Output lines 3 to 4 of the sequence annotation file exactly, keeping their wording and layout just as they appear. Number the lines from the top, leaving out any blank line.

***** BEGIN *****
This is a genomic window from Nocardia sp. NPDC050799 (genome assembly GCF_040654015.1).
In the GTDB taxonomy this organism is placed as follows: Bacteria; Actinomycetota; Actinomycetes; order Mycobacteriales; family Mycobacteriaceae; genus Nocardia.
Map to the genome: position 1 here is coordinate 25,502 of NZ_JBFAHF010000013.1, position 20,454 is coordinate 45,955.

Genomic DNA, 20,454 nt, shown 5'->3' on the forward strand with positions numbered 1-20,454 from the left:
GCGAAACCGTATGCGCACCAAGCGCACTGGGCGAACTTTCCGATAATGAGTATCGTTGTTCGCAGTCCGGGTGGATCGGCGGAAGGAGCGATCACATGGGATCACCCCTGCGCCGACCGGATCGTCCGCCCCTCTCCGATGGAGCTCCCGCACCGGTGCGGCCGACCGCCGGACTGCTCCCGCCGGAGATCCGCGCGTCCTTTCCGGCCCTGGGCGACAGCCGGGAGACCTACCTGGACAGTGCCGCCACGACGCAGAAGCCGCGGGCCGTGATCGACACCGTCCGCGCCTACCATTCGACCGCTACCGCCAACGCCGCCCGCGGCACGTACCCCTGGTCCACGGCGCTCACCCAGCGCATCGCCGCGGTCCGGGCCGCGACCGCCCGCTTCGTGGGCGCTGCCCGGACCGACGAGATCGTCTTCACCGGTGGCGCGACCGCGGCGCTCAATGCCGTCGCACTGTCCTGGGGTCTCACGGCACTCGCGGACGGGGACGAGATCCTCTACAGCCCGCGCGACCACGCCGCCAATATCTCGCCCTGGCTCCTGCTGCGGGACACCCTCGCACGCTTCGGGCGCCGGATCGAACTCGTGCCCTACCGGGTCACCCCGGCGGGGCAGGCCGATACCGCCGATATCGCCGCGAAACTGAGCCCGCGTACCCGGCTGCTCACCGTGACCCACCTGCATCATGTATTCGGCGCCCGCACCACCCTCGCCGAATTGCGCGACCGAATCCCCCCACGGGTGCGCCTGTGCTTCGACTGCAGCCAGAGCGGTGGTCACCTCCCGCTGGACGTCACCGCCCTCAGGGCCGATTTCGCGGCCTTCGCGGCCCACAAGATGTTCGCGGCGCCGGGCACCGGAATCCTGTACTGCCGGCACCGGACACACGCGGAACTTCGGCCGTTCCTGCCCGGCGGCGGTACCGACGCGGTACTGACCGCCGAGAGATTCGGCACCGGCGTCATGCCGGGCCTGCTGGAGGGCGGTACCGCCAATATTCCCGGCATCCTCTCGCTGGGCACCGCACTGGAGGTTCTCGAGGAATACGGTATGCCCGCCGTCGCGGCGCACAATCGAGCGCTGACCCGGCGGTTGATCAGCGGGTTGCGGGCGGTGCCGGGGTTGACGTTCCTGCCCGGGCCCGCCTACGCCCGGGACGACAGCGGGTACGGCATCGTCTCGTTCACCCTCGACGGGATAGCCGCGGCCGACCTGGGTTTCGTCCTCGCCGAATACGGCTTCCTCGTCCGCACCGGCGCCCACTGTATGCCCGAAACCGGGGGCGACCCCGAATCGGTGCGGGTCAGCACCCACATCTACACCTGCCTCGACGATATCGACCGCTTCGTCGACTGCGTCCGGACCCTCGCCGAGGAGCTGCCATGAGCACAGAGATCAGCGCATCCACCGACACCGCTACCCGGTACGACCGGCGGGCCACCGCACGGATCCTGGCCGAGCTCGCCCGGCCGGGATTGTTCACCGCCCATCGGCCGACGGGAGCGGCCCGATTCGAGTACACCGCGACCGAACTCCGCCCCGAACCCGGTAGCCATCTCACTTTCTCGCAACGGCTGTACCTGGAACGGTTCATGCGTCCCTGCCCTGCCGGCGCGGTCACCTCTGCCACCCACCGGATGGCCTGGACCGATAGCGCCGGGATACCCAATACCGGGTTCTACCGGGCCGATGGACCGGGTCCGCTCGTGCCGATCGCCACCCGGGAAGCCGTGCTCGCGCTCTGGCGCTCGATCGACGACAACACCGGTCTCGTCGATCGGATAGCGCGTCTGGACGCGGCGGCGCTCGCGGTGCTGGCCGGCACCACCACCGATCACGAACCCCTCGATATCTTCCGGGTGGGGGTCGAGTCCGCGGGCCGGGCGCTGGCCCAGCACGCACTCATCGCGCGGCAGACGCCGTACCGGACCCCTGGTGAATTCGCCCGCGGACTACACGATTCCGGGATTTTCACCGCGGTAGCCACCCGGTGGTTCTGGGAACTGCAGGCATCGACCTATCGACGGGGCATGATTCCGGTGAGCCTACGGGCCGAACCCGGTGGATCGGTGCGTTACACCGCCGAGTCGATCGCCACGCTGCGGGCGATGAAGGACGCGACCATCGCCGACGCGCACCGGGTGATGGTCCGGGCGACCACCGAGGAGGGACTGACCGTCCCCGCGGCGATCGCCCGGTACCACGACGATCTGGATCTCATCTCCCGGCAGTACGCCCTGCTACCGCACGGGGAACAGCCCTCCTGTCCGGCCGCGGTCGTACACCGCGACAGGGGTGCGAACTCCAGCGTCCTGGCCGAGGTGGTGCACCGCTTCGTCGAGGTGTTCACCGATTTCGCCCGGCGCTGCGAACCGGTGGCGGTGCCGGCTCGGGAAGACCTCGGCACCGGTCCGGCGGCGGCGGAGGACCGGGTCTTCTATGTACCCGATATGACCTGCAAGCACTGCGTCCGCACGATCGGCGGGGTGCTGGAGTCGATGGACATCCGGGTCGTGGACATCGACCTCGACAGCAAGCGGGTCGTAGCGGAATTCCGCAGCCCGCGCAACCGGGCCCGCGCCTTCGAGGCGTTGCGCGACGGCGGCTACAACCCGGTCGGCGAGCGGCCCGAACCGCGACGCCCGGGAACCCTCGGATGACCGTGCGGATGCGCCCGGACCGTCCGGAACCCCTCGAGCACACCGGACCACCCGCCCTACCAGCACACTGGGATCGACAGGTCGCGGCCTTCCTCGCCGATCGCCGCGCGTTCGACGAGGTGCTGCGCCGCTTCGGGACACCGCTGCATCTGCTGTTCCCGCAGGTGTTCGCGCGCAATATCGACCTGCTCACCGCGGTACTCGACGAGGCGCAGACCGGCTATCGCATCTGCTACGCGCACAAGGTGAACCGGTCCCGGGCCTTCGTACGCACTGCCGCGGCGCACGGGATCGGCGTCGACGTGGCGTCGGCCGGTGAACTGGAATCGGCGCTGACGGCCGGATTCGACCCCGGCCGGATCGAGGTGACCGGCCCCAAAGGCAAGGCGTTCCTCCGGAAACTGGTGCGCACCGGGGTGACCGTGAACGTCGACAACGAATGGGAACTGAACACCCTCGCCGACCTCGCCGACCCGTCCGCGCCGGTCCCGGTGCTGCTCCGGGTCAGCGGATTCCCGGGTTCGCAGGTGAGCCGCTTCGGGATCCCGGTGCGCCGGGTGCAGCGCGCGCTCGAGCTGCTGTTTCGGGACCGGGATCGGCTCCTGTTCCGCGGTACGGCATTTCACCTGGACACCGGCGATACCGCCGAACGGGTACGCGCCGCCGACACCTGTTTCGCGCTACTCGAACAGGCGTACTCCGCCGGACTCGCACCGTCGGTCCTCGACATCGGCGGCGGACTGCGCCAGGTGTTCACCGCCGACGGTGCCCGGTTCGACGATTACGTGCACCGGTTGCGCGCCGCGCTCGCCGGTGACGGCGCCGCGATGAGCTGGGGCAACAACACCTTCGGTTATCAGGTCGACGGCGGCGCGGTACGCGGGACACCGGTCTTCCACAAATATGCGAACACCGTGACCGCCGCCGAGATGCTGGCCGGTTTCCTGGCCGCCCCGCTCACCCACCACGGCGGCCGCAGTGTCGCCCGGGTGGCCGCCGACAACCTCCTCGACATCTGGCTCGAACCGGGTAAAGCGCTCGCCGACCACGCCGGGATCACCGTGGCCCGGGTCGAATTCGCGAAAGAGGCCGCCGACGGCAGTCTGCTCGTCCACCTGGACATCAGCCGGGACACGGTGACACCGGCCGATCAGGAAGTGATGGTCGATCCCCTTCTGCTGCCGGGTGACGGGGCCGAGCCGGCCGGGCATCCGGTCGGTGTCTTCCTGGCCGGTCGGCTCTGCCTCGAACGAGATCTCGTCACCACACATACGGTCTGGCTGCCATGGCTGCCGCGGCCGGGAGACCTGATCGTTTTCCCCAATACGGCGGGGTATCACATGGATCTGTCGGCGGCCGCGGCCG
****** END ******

Map to the genome: position 1 here is coordinate 25,502 of NZ_JBFAHF010000013.1, position 20,454 is coordinate 45,955.

Genomic DNA, 20,454 nt, shown 5'->3' on the forward strand with positions numbered 1-20,454 from the left: